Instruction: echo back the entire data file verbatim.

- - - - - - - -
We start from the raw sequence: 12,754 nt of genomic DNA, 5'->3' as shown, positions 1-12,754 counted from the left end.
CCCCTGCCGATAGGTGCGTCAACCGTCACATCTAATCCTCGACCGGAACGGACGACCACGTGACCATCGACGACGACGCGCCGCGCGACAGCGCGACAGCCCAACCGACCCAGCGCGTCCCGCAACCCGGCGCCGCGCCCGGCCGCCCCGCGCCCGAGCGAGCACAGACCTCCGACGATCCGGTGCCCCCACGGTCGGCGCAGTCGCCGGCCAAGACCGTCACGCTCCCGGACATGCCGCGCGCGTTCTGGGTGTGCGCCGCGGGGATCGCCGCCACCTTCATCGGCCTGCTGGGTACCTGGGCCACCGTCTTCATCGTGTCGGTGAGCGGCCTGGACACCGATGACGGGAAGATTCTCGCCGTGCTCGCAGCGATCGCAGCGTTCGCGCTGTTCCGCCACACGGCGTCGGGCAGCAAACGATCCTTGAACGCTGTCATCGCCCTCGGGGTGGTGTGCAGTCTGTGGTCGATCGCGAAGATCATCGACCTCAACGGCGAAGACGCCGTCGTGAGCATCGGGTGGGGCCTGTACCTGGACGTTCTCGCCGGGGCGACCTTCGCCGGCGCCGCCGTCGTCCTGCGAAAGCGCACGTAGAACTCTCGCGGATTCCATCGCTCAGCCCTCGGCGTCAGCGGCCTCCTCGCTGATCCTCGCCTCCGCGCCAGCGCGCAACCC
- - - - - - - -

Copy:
We start from the raw sequence: 12,754 nt of genomic DNA, 5'->3' as shown, positions 1-12,754 counted from the left end.
CCCCTGCCGATAGGTGCGTCAACCGTCACATCTAATCCTCGACCGGAACGGACGACCACGTGACCATCGACGACGACGCGCCGCGCGACAGCGCGACAGCCCAACCGACCCAGCGCGTCCCGCAACCCGGCGCCGCGCCCGGCCGCCCCGCGCCCGAGCGAGCACAGACCTCCGACGATCCGGTGCCCCCACGGTCGGCGCAGTCGCCGGCCAAGACCGTCACGCTCCCGGACATGCCGCGCGCGTTCTGGGTGTGCGCCGCGGGGATCGCCGCCACCTTCATCGGCCTGCTGGGTACCTGGGCCACCGTCTTCATCGTGTCGGTGAGCGGCCTGGACACCGATGACGGGAAGATTCTCGCCGTGCTCGCAGCGATCGCAGCGTTCGCGCTGTTCCGCCACACGGCGTCGGGCAGCAAACGATCCTTGAACGCTGTCATCGCCCTCGGGGTGGTGTGCAGTCTGTGGTCGATCGCGAAGATCATCGACCTCAACGGCGAAGACGCCGTCGTGAGCATCGGGTGGGGCCTGTACCTGGACGTTCTCGCCGGGGCGACCTTCGCCGGCGCCGCCGTCGTCCTGCGAAAGCGCACGTAGAACTCTCGCGGATTCCATCGCTCAGCCCTCGGCGTCAGCGGCCTCCTCGCTGATCCTCGCCTCCGCGCCAGCGCGCAACCC